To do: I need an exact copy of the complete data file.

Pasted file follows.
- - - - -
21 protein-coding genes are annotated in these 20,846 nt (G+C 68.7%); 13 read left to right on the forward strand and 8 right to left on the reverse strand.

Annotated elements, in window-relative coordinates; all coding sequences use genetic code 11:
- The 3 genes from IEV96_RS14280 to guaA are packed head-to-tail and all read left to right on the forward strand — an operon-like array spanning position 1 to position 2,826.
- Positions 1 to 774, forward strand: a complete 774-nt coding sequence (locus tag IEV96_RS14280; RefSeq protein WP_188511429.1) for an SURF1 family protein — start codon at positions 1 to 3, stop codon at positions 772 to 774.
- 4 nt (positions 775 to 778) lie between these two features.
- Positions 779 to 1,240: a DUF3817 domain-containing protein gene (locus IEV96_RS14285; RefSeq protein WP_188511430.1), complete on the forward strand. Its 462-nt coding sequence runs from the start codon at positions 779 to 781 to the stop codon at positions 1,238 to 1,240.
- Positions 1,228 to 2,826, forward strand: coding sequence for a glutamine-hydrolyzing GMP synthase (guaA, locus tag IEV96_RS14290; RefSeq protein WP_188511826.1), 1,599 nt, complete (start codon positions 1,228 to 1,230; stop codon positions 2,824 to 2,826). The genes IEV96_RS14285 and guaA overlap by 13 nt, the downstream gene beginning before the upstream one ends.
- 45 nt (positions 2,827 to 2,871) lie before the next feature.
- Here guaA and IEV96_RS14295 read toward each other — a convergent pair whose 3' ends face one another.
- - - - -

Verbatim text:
21 protein-coding genes are annotated in these 20,846 nt (G+C 68.7%); 13 read left to right on the forward strand and 8 right to left on the reverse strand.

Annotated elements, in window-relative coordinates; all coding sequences use genetic code 11:
- The 3 genes from IEV96_RS14280 to guaA are packed head-to-tail and all read left to right on the forward strand — an operon-like array spanning position 1 to position 2,826.
- Positions 1 to 774, forward strand: a complete 774-nt coding sequence (locus tag IEV96_RS14280; RefSeq protein WP_188511429.1) for an SURF1 family protein — start codon at positions 1 to 3, stop codon at positions 772 to 774.
- 4 nt (positions 775 to 778) lie between these two features.
- Positions 779 to 1,240: a DUF3817 domain-containing protein gene (locus IEV96_RS14285; RefSeq protein WP_188511430.1), complete on the forward strand. Its 462-nt coding sequence runs from the start codon at positions 779 to 781 to the stop codon at positions 1,238 to 1,240.
- Positions 1,228 to 2,826, forward strand: coding sequence for a glutamine-hydrolyzing GMP synthase (guaA, locus tag IEV96_RS14290; RefSeq protein WP_188511826.1), 1,599 nt, complete (start codon positions 1,228 to 1,230; stop codon positions 2,824 to 2,826). The genes IEV96_RS14285 and guaA overlap by 13 nt, the downstream gene beginning before the upstream one ends.
- 45 nt (positions 2,827 to 2,871) lie before the next feature.
- Here guaA and IEV96_RS14295 read toward each other — a convergent pair whose 3' ends face one another.